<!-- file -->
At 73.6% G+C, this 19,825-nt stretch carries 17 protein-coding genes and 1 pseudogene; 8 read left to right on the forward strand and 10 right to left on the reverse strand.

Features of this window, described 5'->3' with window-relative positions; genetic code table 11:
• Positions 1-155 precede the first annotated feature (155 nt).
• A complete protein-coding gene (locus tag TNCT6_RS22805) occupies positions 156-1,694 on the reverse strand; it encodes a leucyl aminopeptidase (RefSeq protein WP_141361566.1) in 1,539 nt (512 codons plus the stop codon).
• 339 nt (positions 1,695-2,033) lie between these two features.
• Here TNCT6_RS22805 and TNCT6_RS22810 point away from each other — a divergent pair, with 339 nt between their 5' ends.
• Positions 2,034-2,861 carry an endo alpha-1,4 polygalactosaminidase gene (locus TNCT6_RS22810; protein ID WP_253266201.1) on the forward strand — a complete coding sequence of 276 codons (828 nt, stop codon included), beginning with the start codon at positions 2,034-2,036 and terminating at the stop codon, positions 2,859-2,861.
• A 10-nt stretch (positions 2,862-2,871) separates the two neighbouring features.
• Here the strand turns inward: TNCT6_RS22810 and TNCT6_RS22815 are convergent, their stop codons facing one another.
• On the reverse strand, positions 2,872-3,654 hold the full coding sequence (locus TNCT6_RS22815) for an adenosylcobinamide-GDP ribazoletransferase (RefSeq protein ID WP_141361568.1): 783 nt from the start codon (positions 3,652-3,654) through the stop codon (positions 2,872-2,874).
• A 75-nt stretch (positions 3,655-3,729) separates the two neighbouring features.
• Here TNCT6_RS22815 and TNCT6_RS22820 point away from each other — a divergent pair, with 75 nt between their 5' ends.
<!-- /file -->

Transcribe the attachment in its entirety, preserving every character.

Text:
At 73.6% G+C, this 19,825-nt stretch carries 17 protein-coding genes and 1 pseudogene; 8 read left to right on the forward strand and 10 right to left on the reverse strand.

Features of this window, described 5'->3' with window-relative positions; genetic code table 11:
• Positions 1-155 precede the first annotated feature (155 nt).
• A complete protein-coding gene (locus tag TNCT6_RS22805) occupies positions 156-1,694 on the reverse strand; it encodes a leucyl aminopeptidase (RefSeq protein WP_141361566.1) in 1,539 nt (512 codons plus the stop codon).
• 339 nt (positions 1,695-2,033) lie between these two features.
• Here TNCT6_RS22805 and TNCT6_RS22810 point away from each other — a divergent pair, with 339 nt between their 5' ends.
• Positions 2,034-2,861 carry an endo alpha-1,4 polygalactosaminidase gene (locus TNCT6_RS22810; protein ID WP_253266201.1) on the forward strand — a complete coding sequence of 276 codons (828 nt, stop codon included), beginning with the start codon at positions 2,034-2,036 and terminating at the stop codon, positions 2,859-2,861.
• A 10-nt stretch (positions 2,862-2,871) separates the two neighbouring features.
• Here the strand turns inward: TNCT6_RS22810 and TNCT6_RS22815 are convergent, their stop codons facing one another.
• On the reverse strand, positions 2,872-3,654 hold the full coding sequence (locus TNCT6_RS22815) for an adenosylcobinamide-GDP ribazoletransferase (RefSeq protein ID WP_141361568.1): 783 nt from the start codon (positions 3,652-3,654) through the stop codon (positions 2,872-2,874).
• A 75-nt stretch (positions 3,655-3,729) separates the two neighbouring features.
• Here TNCT6_RS22815 and TNCT6_RS22820 point away from each other — a divergent pair, with 75 nt between their 5' ends.